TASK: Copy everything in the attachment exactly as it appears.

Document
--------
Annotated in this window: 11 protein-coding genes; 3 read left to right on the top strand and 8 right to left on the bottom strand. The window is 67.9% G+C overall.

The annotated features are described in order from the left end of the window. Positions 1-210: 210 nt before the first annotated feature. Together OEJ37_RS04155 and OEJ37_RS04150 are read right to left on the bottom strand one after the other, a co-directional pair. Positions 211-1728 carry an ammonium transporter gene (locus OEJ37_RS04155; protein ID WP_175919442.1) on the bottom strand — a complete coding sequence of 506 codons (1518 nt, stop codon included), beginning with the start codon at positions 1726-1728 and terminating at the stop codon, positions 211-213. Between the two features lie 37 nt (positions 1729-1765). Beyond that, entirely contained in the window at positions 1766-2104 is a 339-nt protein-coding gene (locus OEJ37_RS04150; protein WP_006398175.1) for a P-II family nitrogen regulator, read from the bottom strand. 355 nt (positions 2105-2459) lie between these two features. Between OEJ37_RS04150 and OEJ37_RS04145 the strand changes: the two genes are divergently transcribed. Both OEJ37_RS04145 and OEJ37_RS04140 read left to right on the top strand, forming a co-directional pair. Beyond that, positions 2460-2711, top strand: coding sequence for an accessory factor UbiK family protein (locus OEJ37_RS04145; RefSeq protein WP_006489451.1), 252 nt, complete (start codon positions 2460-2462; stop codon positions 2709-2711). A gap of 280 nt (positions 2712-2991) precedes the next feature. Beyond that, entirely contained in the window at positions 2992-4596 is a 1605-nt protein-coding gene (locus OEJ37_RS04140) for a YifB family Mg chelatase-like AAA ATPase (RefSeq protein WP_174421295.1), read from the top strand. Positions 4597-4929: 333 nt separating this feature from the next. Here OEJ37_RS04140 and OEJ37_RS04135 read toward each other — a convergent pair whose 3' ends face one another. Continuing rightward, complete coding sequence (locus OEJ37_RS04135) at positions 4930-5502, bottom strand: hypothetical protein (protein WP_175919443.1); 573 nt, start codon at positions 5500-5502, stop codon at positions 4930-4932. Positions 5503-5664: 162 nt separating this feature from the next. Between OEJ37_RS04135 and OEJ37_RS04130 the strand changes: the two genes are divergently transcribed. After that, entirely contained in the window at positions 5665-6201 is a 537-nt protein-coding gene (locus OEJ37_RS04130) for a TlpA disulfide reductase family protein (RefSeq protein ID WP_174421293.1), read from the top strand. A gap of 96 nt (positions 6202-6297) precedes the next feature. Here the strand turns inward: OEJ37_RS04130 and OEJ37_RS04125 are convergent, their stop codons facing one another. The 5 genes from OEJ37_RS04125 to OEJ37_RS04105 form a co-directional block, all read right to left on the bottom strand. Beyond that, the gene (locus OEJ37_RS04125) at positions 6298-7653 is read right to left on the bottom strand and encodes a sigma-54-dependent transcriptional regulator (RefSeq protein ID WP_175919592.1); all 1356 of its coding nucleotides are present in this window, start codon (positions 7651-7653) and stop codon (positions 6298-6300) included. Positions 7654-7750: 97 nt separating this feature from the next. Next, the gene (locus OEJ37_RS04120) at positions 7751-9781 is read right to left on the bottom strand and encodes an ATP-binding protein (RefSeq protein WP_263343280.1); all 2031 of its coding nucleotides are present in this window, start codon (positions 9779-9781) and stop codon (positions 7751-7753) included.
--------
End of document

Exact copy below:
Annotated in this window: 11 protein-coding genes; 3 read left to right on the top strand and 8 right to left on the bottom strand. The window is 67.9% G+C overall.

The annotated features are described in order from the left end of the window. Positions 1-210: 210 nt before the first annotated feature. Together OEJ37_RS04155 and OEJ37_RS04150 are read right to left on the bottom strand one after the other, a co-directional pair. Positions 211-1728 carry an ammonium transporter gene (locus OEJ37_RS04155; protein ID WP_175919442.1) on the bottom strand — a complete coding sequence of 506 codons (1518 nt, stop codon included), beginning with the start codon at positions 1726-1728 and terminating at the stop codon, positions 211-213. Between the two features lie 37 nt (positions 1729-1765). Beyond that, entirely contained in the window at positions 1766-2104 is a 339-nt protein-coding gene (locus OEJ37_RS04150; protein WP_006398175.1) for a P-II family nitrogen regulator, read from the bottom strand. 355 nt (positions 2105-2459) lie between these two features. Between OEJ37_RS04150 and OEJ37_RS04145 the strand changes: the two genes are divergently transcribed. Both OEJ37_RS04145 and OEJ37_RS04140 read left to right on the top strand, forming a co-directional pair. Beyond that, positions 2460-2711, top strand: coding sequence for an accessory factor UbiK family protein (locus OEJ37_RS04145; RefSeq protein WP_006489451.1), 252 nt, complete (start codon positions 2460-2462; stop codon positions 2709-2711). A gap of 280 nt (positions 2712-2991) precedes the next feature. Beyond that, entirely contained in the window at positions 2992-4596 is a 1605-nt protein-coding gene (locus OEJ37_RS04140) for a YifB family Mg chelatase-like AAA ATPase (RefSeq protein WP_174421295.1), read from the top strand. Positions 4597-4929: 333 nt separating this feature from the next. Here OEJ37_RS04140 and OEJ37_RS04135 read toward each other — a convergent pair whose 3' ends face one another. Continuing rightward, complete coding sequence (locus OEJ37_RS04135) at positions 4930-5502, bottom strand: hypothetical protein (protein WP_175919443.1); 573 nt, start codon at positions 5500-5502, stop codon at positions 4930-4932. Positions 5503-5664: 162 nt separating this feature from the next. Between OEJ37_RS04135 and OEJ37_RS04130 the strand changes: the two genes are divergently transcribed. After that, entirely contained in the window at positions 5665-6201 is a 537-nt protein-coding gene (locus OEJ37_RS04130) for a TlpA disulfide reductase family protein (RefSeq protein ID WP_174421293.1), read from the top strand. A gap of 96 nt (positions 6202-6297) precedes the next feature. Here the strand turns inward: OEJ37_RS04130 and OEJ37_RS04125 are convergent, their stop codons facing one another. The 5 genes from OEJ37_RS04125 to OEJ37_RS04105 form a co-directional block, all read right to left on the bottom strand. Beyond that, the gene (locus OEJ37_RS04125) at positions 6298-7653 is read right to left on the bottom strand and encodes a sigma-54-dependent transcriptional regulator (RefSeq protein ID WP_175919592.1); all 1356 of its coding nucleotides are present in this window, start codon (positions 7651-7653) and stop codon (positions 6298-6300) included. Positions 7654-7750: 97 nt separating this feature from the next. Next, the gene (locus OEJ37_RS04120) at positions 7751-9781 is read right to left on the bottom strand and encodes an ATP-binding protein (RefSeq protein WP_263343280.1); all 2031 of its coding nucleotides are present in this window, start codon (positions 9779-9781) and stop codon (positions 7751-7753) included.